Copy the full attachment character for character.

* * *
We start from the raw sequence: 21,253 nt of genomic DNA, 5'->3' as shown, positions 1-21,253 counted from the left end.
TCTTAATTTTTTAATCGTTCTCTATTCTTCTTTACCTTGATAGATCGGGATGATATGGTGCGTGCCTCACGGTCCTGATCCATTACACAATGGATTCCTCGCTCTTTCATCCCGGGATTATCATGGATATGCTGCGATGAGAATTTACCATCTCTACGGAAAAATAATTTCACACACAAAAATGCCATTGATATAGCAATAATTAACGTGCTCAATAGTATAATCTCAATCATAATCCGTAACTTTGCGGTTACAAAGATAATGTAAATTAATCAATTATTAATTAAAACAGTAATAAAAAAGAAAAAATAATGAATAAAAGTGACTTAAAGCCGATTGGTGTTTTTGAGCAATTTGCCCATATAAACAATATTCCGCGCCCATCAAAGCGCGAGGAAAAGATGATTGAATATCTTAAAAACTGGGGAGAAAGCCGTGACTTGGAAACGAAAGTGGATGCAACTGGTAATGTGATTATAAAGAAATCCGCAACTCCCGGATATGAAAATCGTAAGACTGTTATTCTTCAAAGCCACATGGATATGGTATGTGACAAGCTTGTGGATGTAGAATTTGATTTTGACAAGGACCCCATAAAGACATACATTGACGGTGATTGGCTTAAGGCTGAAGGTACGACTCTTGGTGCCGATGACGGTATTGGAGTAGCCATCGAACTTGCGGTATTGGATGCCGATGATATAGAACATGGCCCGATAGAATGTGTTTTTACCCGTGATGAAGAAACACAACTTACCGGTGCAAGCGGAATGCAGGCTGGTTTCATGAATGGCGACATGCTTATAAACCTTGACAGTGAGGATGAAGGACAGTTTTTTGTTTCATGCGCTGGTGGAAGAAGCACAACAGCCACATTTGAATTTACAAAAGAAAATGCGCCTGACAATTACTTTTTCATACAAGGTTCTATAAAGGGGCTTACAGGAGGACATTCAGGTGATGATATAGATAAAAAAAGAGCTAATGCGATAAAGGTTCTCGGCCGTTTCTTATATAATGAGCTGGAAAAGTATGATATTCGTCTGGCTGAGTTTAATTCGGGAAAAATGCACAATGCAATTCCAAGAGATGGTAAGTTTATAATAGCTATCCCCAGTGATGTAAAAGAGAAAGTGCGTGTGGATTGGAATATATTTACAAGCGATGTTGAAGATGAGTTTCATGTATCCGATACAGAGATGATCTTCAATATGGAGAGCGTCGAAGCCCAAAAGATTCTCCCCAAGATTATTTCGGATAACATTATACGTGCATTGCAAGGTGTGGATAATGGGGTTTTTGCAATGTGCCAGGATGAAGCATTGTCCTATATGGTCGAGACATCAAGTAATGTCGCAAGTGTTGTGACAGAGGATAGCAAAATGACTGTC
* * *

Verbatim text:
We start from the raw sequence: 21,253 nt of genomic DNA, 5'->3' as shown, positions 1-21,253 counted from the left end.
TCTTAATTTTTTAATCGTTCTCTATTCTTCTTTACCTTGATAGATCGGGATGATATGGTGCGTGCCTCACGGTCCTGATCCATTACACAATGGATTCCTCGCTCTTTCATCCCGGGATTATCATGGATATGCTGCGATGAGAATTTACCATCTCTACGGAAAAATAATTTCACACACAAAAATGCCATTGATATAGCAATAATTAACGTGCTCAATAGTATAATCTCAATCATAATCCGTAACTTTGCGGTTACAAAGATAATGTAAATTAATCAATTATTAATTAAAACAGTAATAAAAAAGAAAAAATAATGAATAAAAGTGACTTAAAGCCGATTGGTGTTTTTGAGCAATTTGCCCATATAAACAATATTCCGCGCCCATCAAAGCGCGAGGAAAAGATGATTGAATATCTTAAAAACTGGGGAGAAAGCCGTGACTTGGAAACGAAAGTGGATGCAACTGGTAATGTGATTATAAAGAAATCCGCAACTCCCGGATATGAAAATCGTAAGACTGTTATTCTTCAAAGCCACATGGATATGGTATGTGACAAGCTTGTGGATGTAGAATTTGATTTTGACAAGGACCCCATAAAGACATACATTGACGGTGATTGGCTTAAGGCTGAAGGTACGACTCTTGGTGCCGATGACGGTATTGGAGTAGCCATCGAACTTGCGGTATTGGATGCCGATGATATAGAACATGGCCCGATAGAATGTGTTTTTACCCGTGATGAAGAAACACAACTTACCGGTGCAAGCGGAATGCAGGCTGGTTTCATGAATGGCGACATGCTTATAAACCTTGACAGTGAGGATGAAGGACAGTTTTTTGTTTCATGCGCTGGTGGAAGAAGCACAACAGCCACATTTGAATTTACAAAAGAAAATGCGCCTGACAATTACTTTTTCATACAAGGTTCTATAAAGGGGCTTACAGGAGGACATTCAGGTGATGATATAGATAAAAAAAGAGCTAATGCGATAAAGGTTCTCGGCCGTTTCTTATATAATGAGCTGGAAAAGTATGATATTCGTCTGGCTGAGTTTAATTCGGGAAAAATGCACAATGCAATTCCAAGAGATGGTAAGTTTATAATAGCTATCCCCAGTGATGTAAAAGAGAAAGTGCGTGTGGATTGGAATATATTTACAAGCGATGTTGAAGATGAGTTTCATGTATCCGATACAGAGATGATCTTCAATATGGAGAGCGTCGAAGCCCAAAAGATTCTCCCCAAGATTATTTCGGATAACATTATACGTGCATTGCAAGGTGTGGATAATGGGGTTTTTGCAATGTGCCAGGATGAAGCATTGTCCTATATGGTCGAGACATCAAGTAATGTCGCAAGTGTTGTGACAGAGGATAGCAAAATGACTGTC